The Angelus

This famous painting is by the artist Jean-Francois Millet. A friend who saw it on Millet’s easel recognised immediately that the peasant couple were praying ‘The Angelus’. Pointing to the distant steeple, Millet asked him, “Can you hear the bells?”

It was France in 1857.  Older people could still remember the silencing of church bells in the days of the Revolution. Before then, people would stop at the sound of the Angelus bell and pray quite unselfconsciously, wherever they happened to be. Millet’s painting stirred a wave of public nostalgia for a vanished way of life; a longing to return to a humbler, more thankful, reverent way of being. The coronavirus has recently re-awakened the same kind of yearning in many people.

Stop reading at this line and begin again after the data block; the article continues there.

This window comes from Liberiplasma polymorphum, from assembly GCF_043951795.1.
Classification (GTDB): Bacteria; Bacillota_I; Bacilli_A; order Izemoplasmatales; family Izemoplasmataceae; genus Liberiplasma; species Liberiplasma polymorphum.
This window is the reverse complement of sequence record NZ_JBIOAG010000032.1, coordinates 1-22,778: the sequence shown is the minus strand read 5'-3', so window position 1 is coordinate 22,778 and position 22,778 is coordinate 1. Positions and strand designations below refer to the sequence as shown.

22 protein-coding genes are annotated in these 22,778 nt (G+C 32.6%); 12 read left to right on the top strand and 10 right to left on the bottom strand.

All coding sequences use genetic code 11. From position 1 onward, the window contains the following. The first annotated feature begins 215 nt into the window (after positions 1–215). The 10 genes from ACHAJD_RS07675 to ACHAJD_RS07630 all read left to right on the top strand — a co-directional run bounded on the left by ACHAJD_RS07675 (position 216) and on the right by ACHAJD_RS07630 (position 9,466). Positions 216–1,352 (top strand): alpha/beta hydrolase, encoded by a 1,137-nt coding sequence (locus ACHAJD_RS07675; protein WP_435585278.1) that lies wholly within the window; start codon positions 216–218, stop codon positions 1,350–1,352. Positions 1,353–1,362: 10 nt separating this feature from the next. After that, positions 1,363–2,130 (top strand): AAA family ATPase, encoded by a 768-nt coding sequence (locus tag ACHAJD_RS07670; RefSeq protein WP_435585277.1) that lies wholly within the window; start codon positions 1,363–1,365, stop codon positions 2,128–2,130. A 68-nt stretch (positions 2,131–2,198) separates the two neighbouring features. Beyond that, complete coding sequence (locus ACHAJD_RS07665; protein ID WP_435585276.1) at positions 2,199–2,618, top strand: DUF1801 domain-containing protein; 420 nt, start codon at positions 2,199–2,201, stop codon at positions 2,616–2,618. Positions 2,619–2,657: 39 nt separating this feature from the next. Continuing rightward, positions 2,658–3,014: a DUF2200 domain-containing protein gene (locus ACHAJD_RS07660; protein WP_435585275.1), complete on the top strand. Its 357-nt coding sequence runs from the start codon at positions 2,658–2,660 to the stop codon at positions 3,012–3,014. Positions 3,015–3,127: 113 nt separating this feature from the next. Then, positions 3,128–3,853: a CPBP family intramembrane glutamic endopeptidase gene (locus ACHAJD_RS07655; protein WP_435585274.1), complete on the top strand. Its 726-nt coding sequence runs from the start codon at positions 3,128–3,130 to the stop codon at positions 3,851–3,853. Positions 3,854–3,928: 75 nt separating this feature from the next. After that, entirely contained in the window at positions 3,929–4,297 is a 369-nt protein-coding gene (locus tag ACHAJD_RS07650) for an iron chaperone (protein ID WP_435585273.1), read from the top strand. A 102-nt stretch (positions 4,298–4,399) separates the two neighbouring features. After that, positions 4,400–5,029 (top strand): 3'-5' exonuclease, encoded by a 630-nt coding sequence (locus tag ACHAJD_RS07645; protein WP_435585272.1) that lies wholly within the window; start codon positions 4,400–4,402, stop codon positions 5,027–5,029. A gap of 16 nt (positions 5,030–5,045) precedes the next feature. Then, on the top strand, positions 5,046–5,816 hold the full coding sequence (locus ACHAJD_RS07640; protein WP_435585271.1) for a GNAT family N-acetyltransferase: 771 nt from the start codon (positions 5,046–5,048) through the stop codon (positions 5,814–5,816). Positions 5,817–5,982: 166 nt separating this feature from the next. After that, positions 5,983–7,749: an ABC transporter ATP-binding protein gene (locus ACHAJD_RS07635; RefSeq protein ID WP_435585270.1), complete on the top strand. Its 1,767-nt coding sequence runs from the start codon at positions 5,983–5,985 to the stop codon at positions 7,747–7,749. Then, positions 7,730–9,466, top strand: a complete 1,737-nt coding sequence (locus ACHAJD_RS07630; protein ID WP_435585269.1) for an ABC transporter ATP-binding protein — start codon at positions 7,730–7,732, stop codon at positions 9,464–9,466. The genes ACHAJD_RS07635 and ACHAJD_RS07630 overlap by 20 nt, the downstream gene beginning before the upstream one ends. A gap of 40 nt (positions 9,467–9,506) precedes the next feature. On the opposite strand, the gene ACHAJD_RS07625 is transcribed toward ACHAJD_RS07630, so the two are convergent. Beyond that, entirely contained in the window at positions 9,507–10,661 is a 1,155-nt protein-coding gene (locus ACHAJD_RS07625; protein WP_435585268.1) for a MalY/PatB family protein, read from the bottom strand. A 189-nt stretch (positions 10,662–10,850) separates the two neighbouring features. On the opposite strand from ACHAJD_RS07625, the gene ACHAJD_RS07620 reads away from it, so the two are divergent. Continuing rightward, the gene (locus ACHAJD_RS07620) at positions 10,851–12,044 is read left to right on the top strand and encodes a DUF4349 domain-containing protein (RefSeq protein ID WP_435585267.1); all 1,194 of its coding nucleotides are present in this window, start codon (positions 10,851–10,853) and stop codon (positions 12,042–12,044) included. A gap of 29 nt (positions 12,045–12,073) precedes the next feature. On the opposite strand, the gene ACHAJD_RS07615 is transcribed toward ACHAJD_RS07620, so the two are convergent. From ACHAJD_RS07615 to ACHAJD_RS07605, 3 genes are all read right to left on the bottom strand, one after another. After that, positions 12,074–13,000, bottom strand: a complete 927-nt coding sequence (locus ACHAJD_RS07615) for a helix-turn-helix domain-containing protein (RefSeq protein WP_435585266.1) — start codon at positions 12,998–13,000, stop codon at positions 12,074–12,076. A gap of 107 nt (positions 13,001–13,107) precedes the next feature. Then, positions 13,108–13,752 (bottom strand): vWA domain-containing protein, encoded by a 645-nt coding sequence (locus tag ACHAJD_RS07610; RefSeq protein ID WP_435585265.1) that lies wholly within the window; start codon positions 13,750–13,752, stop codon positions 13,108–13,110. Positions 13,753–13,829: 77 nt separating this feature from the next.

We are witnessing more than piety here. This is a moment of transcendence. There is more to the life of these two people than toil and hardship. They are dignified by their shared recognition of a reality beyond. Their work is hallowed, too. The handles of the barrow, worn smooth by their hands, gleam in the rays of the setting sun. A meagre basket of potatoes, all they have to take home for their supper, is glowing.

Millet challenges us all to greater mindfulness. “Can you hear the bells?” he asks.

 

The Angel of the Lord declared unto Mary,

And she conceived by the Holy Spirit.

 

Hail, Mary, full of grace, the Lord is with Thee,

Blessed art thou among women

And blessed is the fruit of thy womb, Jesus…